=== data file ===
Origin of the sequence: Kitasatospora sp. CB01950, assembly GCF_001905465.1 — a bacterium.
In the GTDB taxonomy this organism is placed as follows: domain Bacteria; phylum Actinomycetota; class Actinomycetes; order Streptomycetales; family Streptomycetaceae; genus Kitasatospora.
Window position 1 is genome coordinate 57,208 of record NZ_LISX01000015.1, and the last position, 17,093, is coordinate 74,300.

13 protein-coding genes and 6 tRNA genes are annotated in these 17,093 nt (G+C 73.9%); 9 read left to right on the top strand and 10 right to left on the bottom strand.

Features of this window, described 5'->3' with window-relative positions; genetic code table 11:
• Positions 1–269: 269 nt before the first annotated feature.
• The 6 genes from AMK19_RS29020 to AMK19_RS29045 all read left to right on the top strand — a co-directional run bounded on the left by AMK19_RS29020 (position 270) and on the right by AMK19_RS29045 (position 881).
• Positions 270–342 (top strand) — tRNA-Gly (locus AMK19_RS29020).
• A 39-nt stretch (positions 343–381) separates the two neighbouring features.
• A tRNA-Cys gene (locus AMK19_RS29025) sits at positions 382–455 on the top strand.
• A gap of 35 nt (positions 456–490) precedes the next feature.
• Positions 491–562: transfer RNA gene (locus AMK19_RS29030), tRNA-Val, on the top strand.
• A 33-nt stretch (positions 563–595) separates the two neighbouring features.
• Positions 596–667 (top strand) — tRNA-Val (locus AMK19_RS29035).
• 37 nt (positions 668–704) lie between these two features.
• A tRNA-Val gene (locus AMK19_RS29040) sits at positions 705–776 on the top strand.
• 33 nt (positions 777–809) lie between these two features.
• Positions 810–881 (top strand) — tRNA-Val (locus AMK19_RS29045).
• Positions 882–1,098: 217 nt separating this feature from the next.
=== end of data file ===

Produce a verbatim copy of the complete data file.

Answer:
Origin of the sequence: Kitasatospora sp. CB01950, assembly GCF_001905465.1 — a bacterium.
In the GTDB taxonomy this organism is placed as follows: domain Bacteria; phylum Actinomycetota; class Actinomycetes; order Streptomycetales; family Streptomycetaceae; genus Kitasatospora.
Window position 1 is genome coordinate 57,208 of record NZ_LISX01000015.1, and the last position, 17,093, is coordinate 74,300.

13 protein-coding genes and 6 tRNA genes are annotated in these 17,093 nt (G+C 73.9%); 9 read left to right on the top strand and 10 right to left on the bottom strand.

Features of this window, described 5'->3' with window-relative positions; genetic code table 11:
• Positions 1–269: 269 nt before the first annotated feature.
• The 6 genes from AMK19_RS29020 to AMK19_RS29045 all read left to right on the top strand — a co-directional run bounded on the left by AMK19_RS29020 (position 270) and on the right by AMK19_RS29045 (position 881).
• Positions 270–342 (top strand) — tRNA-Gly (locus AMK19_RS29020).
• A 39-nt stretch (positions 343–381) separates the two neighbouring features.
• A tRNA-Cys gene (locus AMK19_RS29025) sits at positions 382–455 on the top strand.
• A gap of 35 nt (positions 456–490) precedes the next feature.
• Positions 491–562: transfer RNA gene (locus AMK19_RS29030), tRNA-Val, on the top strand.
• A 33-nt stretch (positions 563–595) separates the two neighbouring features.
• Positions 596–667 (top strand) — tRNA-Val (locus AMK19_RS29035).
• 37 nt (positions 668–704) lie between these two features.
• A tRNA-Val gene (locus AMK19_RS29040) sits at positions 705–776 on the top strand.
• 33 nt (positions 777–809) lie between these two features.
• Positions 810–881 (top strand) — tRNA-Val (locus AMK19_RS29045).
• Positions 882–1,098: 217 nt separating this feature from the next.